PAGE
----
2. I don’t have kids yet but the one thing I worry about is my girlfriend and me having the “I want” syndrome where we want everything for our kids. We’ve already talked about not going overboard with spending on kids, but until we have one, we don’t know what will happen. Hopefully if one of us crosses the line, the other one will be there to reel them back in.

  3. No kids for me yet, but I definitely know there will be expenses, big and small. It will be tough to get my wife convinced that second hand stores are the way to go. Ebay might be a good option instead.

  4. My wife and I literally saw a pair of $40 toddler shoes the other day. I accidently blurted out “You gotta be kidding me!” only to receive a “you must be broke” look from the employees.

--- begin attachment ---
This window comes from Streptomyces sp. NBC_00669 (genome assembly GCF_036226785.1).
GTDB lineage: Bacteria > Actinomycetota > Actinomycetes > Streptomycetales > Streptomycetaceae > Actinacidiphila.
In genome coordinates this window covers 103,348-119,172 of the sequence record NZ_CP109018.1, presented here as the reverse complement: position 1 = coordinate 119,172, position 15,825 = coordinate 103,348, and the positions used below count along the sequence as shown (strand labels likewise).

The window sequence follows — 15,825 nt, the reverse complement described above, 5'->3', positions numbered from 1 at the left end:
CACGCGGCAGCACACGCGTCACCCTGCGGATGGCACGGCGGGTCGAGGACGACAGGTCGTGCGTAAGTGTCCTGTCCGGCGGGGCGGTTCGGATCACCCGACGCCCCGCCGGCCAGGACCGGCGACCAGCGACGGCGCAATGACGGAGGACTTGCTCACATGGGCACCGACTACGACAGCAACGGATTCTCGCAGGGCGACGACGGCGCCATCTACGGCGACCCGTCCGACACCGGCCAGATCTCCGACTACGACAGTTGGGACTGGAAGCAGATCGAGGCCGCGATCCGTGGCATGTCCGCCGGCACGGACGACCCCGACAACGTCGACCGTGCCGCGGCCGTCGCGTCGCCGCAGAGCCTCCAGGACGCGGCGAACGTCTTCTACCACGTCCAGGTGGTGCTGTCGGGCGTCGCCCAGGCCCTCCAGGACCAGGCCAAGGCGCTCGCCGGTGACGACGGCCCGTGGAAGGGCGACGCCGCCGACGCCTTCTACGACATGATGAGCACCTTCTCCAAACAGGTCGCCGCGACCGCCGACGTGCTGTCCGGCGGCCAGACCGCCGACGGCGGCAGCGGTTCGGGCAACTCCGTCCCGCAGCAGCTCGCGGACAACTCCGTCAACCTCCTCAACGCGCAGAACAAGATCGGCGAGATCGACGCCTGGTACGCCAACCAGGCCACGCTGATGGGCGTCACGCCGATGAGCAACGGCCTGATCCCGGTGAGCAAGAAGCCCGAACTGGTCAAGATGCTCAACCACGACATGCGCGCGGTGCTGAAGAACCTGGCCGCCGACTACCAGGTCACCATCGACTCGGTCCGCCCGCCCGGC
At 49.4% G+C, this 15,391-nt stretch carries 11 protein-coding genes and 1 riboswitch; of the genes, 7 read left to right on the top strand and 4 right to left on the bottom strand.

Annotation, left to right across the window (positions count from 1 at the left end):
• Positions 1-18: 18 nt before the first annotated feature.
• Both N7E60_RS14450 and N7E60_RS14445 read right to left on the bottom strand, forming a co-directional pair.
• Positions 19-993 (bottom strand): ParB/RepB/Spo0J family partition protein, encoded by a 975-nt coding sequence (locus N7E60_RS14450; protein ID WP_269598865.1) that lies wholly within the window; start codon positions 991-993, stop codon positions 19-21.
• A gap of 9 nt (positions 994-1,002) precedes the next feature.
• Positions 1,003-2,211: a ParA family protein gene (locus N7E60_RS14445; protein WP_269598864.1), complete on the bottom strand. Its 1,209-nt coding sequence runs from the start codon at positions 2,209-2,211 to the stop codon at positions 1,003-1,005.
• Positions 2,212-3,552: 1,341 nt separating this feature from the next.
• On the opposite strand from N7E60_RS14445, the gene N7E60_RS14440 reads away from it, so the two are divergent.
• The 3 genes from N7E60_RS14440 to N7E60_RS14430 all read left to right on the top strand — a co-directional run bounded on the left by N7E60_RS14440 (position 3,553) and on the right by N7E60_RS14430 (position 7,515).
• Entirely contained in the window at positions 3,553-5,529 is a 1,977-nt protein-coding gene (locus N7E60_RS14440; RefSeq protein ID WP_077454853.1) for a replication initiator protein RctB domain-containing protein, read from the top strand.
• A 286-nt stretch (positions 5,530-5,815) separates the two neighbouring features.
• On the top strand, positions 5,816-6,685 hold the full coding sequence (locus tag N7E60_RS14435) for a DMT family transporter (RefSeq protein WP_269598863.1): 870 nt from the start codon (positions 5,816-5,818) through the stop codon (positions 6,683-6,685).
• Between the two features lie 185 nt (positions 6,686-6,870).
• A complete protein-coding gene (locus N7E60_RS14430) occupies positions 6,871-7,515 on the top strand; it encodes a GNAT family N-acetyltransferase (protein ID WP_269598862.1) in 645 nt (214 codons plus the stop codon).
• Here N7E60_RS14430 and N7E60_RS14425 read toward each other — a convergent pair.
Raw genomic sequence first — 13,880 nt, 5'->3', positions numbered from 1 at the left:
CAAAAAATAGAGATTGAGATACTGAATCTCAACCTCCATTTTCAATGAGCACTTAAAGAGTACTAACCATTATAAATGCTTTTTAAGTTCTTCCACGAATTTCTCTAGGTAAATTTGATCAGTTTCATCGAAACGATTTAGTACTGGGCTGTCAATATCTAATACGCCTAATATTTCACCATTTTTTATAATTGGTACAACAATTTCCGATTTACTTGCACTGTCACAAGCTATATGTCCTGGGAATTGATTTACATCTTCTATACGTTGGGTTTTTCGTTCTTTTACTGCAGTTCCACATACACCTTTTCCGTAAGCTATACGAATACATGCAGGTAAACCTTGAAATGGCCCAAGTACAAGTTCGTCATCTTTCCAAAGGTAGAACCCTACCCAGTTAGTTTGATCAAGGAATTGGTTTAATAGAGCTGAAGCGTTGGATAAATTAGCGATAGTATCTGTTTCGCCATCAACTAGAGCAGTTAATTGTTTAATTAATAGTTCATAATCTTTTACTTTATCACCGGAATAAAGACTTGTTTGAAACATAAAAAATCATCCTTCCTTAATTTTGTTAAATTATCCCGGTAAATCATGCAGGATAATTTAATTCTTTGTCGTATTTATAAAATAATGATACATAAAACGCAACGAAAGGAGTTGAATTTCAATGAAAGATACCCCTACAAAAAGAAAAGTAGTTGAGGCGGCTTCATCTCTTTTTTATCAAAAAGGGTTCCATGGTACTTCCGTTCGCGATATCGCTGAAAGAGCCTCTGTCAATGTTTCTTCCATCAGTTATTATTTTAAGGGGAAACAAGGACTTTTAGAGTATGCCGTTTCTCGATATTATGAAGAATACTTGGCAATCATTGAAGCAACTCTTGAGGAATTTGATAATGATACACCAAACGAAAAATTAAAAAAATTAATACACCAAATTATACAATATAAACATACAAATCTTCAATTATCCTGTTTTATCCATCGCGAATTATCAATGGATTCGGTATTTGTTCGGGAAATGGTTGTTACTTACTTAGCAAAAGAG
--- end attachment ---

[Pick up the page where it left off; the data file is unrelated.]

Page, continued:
I can vouch for what Chris said about Freecycle it is an awesome site/community.

  5. The two biggest expenses for babies are the things you have to keep buying new, like diapers and formula. You can save money on formula by breastfeeding. Not everyone is able to do this, or wants to do this, but from a money-saving perspective, this is HUGE!

    To save on diapers, you can use cloth. The new cloth diapers are NOTHING like those you grew up wearing. Today’s cloth diapers are heavy on snaps and velcro, with no pins to poke you with. You can even buy diapers that are one-size, meaning they snap down into tiny newborn size and you can resize as your baby gets older.

    They seem expensive at the front end, but you buy one time.